While ‘baroque’ is one of the words most commonly used to describe Valletta, the revival that the city is undergoing has led to talk of the city’s renaissance era.
“Ever since Malta joined the EU, one of the main priorities of successive governments has been the restoration of Valletta to its former glory. However, the country set to hold the EU presidency in 2017 and the city named European Capital of Culture in 2018 really set the wheels in motion – to say nothing of other honours conferred on it, including hosting the Valletta Summit on Migration and the Commonwealth Heads of Government Meeting. In fact, more money has been spent on Valletta in the past eight years than in the 20 years before that,” says Valletta mayor Alexiei Dingli.
“The focus on Valletta isn’t surprising – not only is the city an architectural gem, visited by millions every year – it is also a living symbol of what we were, what we are, and what we would like to be.”
‘What we were, what we are and what we would like to be’ neatly sums up the culmination of Renzo Piano’s master plan for the renovation of City Gate, which came to full term this year with the opening of the much-talked about parliament building’s doors.
The mayor has noticed a seismic shift in the way the newest Valletta landmark is regarded by the Maltese. “The negative comments about it have all but vanished – the Maltese are proud of this project and they recognise the importance of having such an entrance to the city. It has been hailed by various people from all walks of life and featured in the most prestigious architectural and design magazines in the world. The latest feature will be in Monocle where they sent a crew just for it, a few weeks ago. Ten years ago, people came to see our Caravaggio. Today, they’re eager to see the Renzo Piano project as well. It fits perfectly with our idea of a city which respects its past while also looking forward towards its future as a modern European capital city.”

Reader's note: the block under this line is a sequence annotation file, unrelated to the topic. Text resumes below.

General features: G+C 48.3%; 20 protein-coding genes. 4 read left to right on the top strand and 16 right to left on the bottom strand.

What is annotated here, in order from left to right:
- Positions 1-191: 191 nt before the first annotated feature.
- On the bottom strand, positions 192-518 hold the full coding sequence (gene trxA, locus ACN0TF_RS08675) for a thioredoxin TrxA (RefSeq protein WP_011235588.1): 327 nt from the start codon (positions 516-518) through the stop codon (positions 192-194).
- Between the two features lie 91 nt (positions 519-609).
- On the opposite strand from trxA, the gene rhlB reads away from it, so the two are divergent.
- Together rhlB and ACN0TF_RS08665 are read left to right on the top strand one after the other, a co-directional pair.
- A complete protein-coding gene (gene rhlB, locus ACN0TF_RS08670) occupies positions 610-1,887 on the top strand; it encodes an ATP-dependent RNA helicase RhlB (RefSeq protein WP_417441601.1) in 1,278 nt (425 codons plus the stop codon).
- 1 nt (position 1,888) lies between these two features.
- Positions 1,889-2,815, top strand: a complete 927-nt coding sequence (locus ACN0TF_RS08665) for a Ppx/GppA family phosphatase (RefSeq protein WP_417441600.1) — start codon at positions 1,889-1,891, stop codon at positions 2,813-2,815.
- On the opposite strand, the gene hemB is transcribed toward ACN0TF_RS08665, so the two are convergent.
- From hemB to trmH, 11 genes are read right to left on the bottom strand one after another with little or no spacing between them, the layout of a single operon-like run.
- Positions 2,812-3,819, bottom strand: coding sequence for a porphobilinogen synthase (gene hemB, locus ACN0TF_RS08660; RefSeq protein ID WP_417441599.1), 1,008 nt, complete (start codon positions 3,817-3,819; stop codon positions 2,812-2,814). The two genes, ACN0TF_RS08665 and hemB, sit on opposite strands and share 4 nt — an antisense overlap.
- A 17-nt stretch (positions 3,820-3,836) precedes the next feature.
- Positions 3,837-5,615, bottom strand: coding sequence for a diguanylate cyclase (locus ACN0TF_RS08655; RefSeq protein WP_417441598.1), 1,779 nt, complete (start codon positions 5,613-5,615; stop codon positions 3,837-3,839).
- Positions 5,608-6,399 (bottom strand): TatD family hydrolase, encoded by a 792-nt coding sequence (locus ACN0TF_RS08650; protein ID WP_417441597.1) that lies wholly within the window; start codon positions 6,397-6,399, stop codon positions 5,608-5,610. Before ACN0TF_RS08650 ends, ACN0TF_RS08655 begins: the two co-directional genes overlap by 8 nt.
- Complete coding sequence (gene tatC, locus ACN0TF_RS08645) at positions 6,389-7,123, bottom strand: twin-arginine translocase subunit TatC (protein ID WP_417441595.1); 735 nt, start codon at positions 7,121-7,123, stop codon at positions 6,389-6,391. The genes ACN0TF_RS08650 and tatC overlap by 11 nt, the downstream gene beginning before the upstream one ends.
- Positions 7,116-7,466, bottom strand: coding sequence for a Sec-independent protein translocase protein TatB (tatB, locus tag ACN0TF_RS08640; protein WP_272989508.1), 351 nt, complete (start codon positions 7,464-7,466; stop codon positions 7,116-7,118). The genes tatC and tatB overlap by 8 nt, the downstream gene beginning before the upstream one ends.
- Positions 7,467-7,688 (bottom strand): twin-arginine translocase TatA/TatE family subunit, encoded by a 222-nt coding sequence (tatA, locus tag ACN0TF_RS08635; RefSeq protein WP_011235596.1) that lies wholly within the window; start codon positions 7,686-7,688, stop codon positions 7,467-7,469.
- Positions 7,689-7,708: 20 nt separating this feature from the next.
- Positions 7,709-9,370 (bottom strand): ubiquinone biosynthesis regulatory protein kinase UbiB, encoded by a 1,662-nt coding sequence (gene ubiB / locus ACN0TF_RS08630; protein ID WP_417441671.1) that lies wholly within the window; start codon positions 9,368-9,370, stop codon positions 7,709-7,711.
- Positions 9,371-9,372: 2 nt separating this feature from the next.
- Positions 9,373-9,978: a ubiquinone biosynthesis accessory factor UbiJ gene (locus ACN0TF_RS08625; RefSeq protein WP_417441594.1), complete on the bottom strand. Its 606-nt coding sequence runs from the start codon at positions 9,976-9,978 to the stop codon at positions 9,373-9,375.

“The rejuvenation of Valletta is thanks to the hard work of many different entities, such as the Valletta Regeneration Project and the Valletta 2018 Foundation,” says MTA CEO Paul Bugeja. “Some of the projects these foundations were involved in include the Renzo Piano Parliament and City Gate project as well as the works carried out in Strait Street, which go hand-in-hand with the planned regeneration of the covered market and the old civil abattoir. The MTA endeavours to promote various events in Valletta all year round, so we are very pleased to be able to support events as the Malta Fashion Week, the Malta Arts Festival, the Malta Jazz Festival and Notte Bianca, many of which are taking place in Valletta’s refurbished spaces.